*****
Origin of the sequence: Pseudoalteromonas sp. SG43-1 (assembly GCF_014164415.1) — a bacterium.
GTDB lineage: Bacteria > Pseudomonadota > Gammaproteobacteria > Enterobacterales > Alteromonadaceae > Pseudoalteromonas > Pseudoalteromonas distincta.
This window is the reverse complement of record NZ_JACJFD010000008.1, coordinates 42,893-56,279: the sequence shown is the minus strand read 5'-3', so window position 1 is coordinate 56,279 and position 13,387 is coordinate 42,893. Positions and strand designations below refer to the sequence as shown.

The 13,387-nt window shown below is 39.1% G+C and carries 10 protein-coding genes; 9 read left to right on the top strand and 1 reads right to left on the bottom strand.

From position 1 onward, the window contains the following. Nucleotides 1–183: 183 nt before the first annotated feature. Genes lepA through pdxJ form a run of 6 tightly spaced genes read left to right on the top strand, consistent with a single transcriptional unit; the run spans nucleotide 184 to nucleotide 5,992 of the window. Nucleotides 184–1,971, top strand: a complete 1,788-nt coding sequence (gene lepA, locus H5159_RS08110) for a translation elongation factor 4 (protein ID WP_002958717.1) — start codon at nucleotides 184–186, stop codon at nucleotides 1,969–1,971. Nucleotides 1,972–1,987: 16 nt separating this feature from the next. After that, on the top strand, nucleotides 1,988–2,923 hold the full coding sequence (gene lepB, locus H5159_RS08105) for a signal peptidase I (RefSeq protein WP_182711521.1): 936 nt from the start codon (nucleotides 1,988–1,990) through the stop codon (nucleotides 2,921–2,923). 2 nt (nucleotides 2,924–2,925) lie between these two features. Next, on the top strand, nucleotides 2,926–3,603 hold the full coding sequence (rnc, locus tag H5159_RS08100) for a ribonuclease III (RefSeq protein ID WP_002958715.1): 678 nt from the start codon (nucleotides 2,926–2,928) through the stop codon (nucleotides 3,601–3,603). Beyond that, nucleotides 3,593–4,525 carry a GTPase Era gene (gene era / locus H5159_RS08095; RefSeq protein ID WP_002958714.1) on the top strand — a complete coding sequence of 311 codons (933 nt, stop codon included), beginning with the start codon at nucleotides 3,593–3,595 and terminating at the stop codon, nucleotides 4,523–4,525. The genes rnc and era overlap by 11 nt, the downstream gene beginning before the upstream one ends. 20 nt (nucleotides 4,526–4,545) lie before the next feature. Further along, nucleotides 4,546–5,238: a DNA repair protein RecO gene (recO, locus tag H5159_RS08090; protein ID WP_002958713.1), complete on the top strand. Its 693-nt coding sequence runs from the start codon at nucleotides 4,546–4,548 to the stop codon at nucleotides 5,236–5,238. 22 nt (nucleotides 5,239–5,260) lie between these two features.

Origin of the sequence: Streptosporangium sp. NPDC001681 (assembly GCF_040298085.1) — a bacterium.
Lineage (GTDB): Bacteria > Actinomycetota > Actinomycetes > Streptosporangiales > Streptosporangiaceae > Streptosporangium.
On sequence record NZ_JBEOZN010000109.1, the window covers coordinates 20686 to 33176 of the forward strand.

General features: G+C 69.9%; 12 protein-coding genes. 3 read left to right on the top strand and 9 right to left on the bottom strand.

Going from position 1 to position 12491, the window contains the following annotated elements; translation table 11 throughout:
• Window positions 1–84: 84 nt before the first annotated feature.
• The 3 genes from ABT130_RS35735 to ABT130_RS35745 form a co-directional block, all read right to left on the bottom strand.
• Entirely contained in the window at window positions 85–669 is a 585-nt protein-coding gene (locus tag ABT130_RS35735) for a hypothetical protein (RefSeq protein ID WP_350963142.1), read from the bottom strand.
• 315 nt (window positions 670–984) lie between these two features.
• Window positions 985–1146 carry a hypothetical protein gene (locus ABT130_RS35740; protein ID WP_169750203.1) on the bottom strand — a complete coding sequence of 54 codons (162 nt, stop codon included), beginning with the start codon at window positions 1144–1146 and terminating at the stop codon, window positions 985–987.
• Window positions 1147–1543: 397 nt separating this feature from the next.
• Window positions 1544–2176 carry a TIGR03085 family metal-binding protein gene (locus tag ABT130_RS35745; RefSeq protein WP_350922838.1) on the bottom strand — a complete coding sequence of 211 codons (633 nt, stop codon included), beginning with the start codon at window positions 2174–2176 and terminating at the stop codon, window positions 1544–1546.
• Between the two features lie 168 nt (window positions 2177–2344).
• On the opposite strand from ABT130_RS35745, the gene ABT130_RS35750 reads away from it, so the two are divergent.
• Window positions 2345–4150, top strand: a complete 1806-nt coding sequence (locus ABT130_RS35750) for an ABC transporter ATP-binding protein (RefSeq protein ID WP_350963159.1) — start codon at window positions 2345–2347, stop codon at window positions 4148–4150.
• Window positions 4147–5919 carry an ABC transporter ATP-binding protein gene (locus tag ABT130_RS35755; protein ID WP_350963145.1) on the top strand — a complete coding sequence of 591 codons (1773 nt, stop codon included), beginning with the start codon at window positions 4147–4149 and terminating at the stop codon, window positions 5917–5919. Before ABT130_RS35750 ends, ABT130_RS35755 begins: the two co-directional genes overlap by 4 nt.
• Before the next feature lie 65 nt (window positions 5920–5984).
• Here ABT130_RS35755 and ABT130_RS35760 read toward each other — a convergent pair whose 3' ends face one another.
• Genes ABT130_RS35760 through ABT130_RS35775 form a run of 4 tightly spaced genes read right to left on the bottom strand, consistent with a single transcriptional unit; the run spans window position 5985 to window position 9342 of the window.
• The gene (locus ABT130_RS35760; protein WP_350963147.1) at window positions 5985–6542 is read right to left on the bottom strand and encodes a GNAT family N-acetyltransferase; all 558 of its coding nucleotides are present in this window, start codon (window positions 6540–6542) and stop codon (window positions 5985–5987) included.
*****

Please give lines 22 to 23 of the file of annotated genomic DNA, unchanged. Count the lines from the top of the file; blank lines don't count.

• Before the next feature lie 65 nt (window positions 5920–5984).
• Here ABT130_RS35755 and ABT130_RS35760 read toward each other — a convergent pair whose 3' ends face one another.